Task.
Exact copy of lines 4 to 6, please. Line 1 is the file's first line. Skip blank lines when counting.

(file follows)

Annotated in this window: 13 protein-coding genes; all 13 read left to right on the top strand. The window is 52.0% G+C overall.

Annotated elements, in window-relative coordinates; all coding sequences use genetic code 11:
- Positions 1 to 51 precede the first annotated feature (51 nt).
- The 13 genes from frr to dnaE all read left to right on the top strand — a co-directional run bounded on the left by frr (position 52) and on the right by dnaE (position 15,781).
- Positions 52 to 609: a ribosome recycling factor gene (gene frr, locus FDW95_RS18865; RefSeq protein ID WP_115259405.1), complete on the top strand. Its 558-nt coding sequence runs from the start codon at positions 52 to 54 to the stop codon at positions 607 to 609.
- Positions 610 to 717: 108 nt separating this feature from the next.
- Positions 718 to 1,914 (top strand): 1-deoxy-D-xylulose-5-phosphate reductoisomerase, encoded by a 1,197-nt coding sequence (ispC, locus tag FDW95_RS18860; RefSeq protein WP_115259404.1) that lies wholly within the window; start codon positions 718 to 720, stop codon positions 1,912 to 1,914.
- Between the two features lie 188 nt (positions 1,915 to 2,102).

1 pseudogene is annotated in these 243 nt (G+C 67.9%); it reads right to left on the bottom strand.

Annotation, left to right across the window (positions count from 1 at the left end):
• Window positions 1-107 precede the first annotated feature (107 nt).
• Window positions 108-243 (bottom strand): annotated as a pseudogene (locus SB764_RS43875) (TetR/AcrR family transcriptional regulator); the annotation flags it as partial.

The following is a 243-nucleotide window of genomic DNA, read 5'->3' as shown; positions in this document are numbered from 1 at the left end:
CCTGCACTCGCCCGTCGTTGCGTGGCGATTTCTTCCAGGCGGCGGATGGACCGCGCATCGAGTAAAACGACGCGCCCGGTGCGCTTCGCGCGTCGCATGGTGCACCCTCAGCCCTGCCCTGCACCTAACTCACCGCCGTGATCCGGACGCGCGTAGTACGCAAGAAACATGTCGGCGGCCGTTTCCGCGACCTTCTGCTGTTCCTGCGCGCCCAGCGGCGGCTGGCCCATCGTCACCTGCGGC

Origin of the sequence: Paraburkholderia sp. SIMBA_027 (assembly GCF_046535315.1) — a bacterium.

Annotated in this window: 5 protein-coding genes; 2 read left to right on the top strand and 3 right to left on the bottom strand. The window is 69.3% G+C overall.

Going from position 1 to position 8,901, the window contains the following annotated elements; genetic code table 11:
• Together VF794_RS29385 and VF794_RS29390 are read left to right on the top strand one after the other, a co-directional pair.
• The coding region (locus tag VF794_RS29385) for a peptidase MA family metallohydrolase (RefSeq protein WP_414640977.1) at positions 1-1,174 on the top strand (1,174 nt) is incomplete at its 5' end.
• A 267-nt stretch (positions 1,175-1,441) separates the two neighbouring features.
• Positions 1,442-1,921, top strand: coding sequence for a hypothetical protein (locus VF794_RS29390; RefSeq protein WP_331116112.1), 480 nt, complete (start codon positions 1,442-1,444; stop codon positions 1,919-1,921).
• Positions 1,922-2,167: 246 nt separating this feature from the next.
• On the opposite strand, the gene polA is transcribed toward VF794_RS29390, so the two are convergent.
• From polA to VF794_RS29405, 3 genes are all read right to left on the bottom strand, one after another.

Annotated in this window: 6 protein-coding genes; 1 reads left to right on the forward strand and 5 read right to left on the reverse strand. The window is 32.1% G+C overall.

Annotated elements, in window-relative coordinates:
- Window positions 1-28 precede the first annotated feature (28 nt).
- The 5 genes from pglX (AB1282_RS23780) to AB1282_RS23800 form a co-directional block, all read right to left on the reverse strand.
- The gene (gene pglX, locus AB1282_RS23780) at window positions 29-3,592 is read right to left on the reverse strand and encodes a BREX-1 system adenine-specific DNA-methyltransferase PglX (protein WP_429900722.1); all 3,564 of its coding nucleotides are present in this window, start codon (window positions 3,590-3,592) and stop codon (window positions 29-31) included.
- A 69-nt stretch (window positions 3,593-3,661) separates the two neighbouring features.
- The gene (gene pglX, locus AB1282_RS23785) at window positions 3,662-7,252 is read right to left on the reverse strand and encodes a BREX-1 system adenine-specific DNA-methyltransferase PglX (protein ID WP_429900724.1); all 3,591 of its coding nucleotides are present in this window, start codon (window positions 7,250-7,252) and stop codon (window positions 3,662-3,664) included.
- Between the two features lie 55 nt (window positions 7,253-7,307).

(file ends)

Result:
- The 13 genes from frr to dnaE all read left to right on the top strand — a co-directional run bounded on the left by frr (position 52) and on the right by dnaE (position 15,781).
- Positions 52 to 609: a ribosome recycling factor gene (gene frr, locus FDW95_RS18865; RefSeq protein ID WP_115259405.1), complete on the top strand. Its 558-nt coding sequence runs from the start codon at positions 52 to 54 to the stop codon at positions 607 to 609.
- Positions 610 to 717: 108 nt separating this feature from the next.